Over the past few days, we’ve been reading a lot of reports of a rare but fatal fungal infection that is being detected amongst Covid survivors and recovering Covid patients. The disease, known as mucormycosis and colloquially as “black fungus”, often manifests in the skin and also affects the lungs and the brain. Let’s look into the details of this fungal disease which may turn fatal if not taken care of well enough.

What is mucormycosis?

Although rare, mucormycosis is a serious infection. It is caused by a group of moulds known as mucormycetes present naturally in the environment. It mainly affects people who are on medication for health problems that reduce their ability to fight environmental pathogens, say experts from the Covid-19 task force.

It primarily affects the sinuses, the brain, and the lungs and can be life-threatening in diabetic or severely immunocompromised individuals, such as cancer patients or people with HIV/AIDS. Experts believe mucormycosis, which has an overall mortality rate of 50%, maybe being triggered by the use of steroids for severe and critically ill Covid-19 patients.

How frequently are cases being reported?

Sri Ganga Ram Hospital in Delhi reported at least six cases of mucormycosis infection on 6 May. Two days later on 8 May, Maharashtra reported that 200 such patients were being treated in the state. In Gujarat which has at least 100 reported cases of mucormycosis as of now, the state government has announced separate wards in Covid hospitals to treat such patients.

While cases are on the rise, there has been no major outbreak. Niti Aayog member Dr. V K Paul said at a media briefing that there has been no major outbreak and they were monitoring cases being reported. However, with several mucormycosis cases detected in Delhi, Maharashtra and Gujarat, experts in the national Covid-19 task force on Sunday issued an evidence-based advisory on the disease.

What are the signs and symptoms?

The fungal infection is usually diagnosed by numbness in the nose. The other symptoms of mucormycosis are eye swelling, one side swelling of the face, nasal or sinus congestion, excretion of black mucus, shortness of breath, bloody vomits, altered mental status, fever, headache and coughing. Experts emphasise that the symptoms manifest faster in people living with diabetes.

According to the advisory, infection with mucormycetes should be suspected when there is:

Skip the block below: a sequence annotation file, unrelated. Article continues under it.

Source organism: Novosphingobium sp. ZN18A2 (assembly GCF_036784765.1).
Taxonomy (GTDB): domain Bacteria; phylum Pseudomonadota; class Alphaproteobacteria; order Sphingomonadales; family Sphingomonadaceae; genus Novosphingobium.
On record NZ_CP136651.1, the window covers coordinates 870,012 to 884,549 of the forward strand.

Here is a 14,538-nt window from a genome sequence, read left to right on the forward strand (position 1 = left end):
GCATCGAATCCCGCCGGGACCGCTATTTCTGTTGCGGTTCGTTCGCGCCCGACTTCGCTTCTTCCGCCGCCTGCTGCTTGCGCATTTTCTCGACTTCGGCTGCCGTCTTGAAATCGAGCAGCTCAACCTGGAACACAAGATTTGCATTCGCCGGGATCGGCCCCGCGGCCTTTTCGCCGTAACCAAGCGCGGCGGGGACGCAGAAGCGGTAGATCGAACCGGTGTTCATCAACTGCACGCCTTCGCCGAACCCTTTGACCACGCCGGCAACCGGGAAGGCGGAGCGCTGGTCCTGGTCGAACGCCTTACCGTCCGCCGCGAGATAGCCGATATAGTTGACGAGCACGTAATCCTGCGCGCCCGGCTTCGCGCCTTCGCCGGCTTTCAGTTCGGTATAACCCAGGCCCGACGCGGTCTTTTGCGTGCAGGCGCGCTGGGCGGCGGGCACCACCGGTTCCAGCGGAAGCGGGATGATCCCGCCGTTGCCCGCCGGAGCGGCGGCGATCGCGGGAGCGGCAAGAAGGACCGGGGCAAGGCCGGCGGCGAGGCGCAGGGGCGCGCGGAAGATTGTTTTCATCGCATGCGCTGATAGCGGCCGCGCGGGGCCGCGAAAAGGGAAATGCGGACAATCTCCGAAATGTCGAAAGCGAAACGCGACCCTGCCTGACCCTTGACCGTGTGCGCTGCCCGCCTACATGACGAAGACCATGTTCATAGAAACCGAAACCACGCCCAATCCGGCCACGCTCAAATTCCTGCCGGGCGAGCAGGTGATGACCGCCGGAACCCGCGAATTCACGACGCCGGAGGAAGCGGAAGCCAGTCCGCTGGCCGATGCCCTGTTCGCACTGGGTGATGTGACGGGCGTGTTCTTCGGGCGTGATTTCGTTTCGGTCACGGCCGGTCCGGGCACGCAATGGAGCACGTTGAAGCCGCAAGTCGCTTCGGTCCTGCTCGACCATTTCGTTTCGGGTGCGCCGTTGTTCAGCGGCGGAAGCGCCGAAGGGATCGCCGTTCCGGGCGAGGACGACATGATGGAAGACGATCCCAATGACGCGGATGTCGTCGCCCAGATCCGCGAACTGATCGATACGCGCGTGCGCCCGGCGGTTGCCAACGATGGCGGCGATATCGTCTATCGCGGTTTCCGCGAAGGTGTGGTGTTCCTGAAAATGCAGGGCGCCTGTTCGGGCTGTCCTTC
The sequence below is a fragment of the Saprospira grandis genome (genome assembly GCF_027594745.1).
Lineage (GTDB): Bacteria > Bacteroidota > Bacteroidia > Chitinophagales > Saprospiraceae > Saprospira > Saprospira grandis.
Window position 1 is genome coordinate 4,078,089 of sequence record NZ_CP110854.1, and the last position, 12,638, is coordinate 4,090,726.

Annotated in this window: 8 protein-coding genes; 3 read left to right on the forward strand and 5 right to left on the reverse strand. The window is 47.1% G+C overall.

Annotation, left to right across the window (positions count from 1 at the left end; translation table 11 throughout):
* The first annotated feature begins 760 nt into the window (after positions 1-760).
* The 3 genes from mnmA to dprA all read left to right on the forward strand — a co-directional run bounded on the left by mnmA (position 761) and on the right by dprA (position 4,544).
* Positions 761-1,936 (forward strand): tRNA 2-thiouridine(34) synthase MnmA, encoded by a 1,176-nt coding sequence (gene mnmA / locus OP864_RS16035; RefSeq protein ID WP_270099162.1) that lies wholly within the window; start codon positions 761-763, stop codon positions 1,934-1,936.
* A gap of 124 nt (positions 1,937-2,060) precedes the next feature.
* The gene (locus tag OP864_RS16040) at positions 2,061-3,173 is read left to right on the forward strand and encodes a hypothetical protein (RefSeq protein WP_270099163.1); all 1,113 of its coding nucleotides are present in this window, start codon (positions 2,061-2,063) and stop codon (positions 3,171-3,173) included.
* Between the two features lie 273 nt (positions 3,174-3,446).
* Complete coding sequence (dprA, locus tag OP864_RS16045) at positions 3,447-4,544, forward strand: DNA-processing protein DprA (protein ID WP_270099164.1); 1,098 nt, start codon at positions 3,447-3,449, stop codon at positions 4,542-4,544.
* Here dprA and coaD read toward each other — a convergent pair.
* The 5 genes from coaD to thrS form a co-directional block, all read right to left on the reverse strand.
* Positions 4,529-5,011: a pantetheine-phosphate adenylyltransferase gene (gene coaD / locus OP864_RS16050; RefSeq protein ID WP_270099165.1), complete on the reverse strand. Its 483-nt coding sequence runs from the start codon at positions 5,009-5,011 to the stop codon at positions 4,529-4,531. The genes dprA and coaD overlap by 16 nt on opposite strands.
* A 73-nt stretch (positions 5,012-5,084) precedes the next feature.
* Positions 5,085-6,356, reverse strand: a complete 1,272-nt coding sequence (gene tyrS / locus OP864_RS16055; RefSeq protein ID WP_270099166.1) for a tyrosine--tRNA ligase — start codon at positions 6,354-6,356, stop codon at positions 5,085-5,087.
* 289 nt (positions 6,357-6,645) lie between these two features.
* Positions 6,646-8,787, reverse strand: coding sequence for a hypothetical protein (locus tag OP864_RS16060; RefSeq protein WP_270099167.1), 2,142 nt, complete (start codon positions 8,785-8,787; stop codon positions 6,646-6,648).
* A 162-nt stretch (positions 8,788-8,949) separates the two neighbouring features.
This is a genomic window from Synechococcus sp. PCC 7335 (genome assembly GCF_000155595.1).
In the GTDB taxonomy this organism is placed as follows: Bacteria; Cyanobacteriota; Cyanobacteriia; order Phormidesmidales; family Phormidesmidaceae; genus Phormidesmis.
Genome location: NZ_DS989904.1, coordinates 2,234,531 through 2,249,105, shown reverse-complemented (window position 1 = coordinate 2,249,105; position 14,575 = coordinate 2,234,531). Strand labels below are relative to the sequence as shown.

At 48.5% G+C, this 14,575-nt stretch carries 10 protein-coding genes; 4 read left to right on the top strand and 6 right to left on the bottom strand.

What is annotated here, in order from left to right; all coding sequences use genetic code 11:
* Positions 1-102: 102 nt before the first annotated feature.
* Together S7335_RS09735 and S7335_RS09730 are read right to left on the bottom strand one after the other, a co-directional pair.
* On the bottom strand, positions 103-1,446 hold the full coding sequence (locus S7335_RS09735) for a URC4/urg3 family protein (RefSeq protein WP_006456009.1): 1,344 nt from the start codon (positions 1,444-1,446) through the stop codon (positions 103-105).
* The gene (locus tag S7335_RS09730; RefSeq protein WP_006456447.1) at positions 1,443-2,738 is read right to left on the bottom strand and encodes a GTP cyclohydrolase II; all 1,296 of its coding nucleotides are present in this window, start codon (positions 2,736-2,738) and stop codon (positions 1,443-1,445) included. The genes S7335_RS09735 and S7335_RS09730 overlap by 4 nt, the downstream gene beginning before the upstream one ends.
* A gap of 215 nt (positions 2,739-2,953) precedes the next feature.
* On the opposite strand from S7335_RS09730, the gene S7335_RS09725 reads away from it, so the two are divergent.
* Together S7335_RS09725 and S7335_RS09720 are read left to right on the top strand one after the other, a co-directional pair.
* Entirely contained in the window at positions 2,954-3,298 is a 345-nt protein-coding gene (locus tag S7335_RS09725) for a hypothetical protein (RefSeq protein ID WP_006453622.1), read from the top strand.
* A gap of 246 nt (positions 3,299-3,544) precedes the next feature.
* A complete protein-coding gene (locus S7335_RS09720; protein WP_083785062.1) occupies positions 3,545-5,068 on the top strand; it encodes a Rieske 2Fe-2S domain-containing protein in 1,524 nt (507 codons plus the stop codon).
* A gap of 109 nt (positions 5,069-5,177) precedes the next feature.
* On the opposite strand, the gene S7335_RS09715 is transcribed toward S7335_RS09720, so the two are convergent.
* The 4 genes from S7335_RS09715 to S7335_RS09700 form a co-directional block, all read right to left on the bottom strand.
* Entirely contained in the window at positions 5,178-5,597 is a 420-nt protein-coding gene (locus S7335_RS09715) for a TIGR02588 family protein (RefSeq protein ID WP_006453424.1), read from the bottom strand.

•  Sinusitis — nasal blockade or congestion, nasal discharge (blackish/bloody);
  •  Local pain on the cheek bone, one-sided facial pain, numbness or swelling; Blackish discoloration over the bridge of nose/palate;
  •  Loosening of teeth, jaw involvement;
  •  Blurred or double vision with pain;
  •  Thrombosis, necrosis, skin lesion;
  •  Chest pain, pleural effusion, worsening of respiratory symptoms.

However, experts advise that one should not count all cases of the blocked nose as cases of bacterial sinusitis, particularly in the context of immunosuppression and/or Covid-19 patients on immunomodulators. “Do not hesitate to seek aggressive investigations, as appropriate (KOH staining & microscopy, culture, MALDI-TOF), for detecting fungal etiology,” the advisory further reads.

What’s the management approach?

While it is treated with antifungals, mucormycosis may eventually require surgery. Treatment options include installing peripherally inserted central catheter, maintaining adequate systemic hydration, infusion of normal saline intravenously before Amphotericin B infusion and antifungal therapy for 4-6 weeks besides monitoring the patient clinically with radio imaging for response and to detect disease progression, the ICMR-health ministry advisory stated.

According to the advisory the disease can be managed by controlling diabetes, discontinuing immunomodulating drugs, reducing steroids and extensive surgical debridement to remove all necrotic materials. However, the management of Covid patients with mucormycosis is a team effort involving microbiologists, internal medicine specialists, intensivist neurologists, ENT specialists, ophthalmologists, dentists, surgeons (maxillofacial/plastic) and others.

In addition to this, to prevent the disease, blood glucose levels should be monitored post-Covid discharge and also in diabetic patients; steroids should be used judiciously in correct timing, dose and duration. The advisory also states that clean sterile water should be used in humidifiers during oxygen therapy and antibiotics & antifungal medicines should be used judiciously.

Click here to read the detailed Evidence-based Advisory in the time of Covid-19 (Screening, Diagnosis & Management of Mucormycosis)

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